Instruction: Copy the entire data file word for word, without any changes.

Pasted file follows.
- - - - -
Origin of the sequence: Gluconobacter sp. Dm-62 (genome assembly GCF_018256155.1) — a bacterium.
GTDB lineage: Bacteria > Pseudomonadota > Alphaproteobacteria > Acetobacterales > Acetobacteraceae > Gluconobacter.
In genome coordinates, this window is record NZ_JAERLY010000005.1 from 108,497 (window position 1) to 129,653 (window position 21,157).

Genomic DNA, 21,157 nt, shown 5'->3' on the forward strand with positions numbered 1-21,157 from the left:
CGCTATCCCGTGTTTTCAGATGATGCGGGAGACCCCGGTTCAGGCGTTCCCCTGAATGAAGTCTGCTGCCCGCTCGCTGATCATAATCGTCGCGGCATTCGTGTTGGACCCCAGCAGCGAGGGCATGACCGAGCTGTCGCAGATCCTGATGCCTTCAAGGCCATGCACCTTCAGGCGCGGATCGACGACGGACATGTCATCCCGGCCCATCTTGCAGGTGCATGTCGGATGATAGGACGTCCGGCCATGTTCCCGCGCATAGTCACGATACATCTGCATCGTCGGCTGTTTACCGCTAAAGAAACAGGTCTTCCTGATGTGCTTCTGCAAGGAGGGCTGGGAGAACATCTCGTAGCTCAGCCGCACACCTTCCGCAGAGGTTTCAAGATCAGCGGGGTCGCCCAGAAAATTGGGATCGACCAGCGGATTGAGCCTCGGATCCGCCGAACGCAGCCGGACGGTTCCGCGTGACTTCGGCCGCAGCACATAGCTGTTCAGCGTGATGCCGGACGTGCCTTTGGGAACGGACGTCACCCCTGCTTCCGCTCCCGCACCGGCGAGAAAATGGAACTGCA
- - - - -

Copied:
Origin of the sequence: Gluconobacter sp. Dm-62 (genome assembly GCF_018256155.1) — a bacterium.
GTDB lineage: Bacteria > Pseudomonadota > Alphaproteobacteria > Acetobacterales > Acetobacteraceae > Gluconobacter.
In genome coordinates, this window is record NZ_JAERLY010000005.1 from 108,497 (window position 1) to 129,653 (window position 21,157).

Genomic DNA, 21,157 nt, shown 5'->3' on the forward strand with positions numbered 1-21,157 from the left:
CGCTATCCCGTGTTTTCAGATGATGCGGGAGACCCCGGTTCAGGCGTTCCCCTGAATGAAGTCTGCTGCCCGCTCGCTGATCATAATCGTCGCGGCATTCGTGTTGGACCCCAGCAGCGAGGGCATGACCGAGCTGTCGCAGATCCTGATGCCTTCAAGGCCATGCACCTTCAGGCGCGGATCGACGACGGACATGTCATCCCGGCCCATCTTGCAGGTGCATGTCGGATGATAGGACGTCCGGCCATGTTCCCGCGCATAGTCACGATACATCTGCATCGTCGGCTGTTTACCGCTAAAGAAACAGGTCTTCCTGATGTGCTTCTGCAAGGAGGGCTGGGAGAACATCTCGTAGCTCAGCCGCACACCTTCCGCAGAGGTTTCAAGATCAGCGGGGTCGCCCAGAAAATTGGGATCGACCAGCGGATTGAGCCTCGGATCCGCCGAACGCAGCCGGACGGTTCCGCGTGACTTCGGCCGCAGCACATAGCTGTTCAGCGTGATGCCGGACGTGCCTTTGGGAACGGACGTCACCCCTGCTTCCGCTCCCGCACCGGCGAGAAAATGGAACTGCA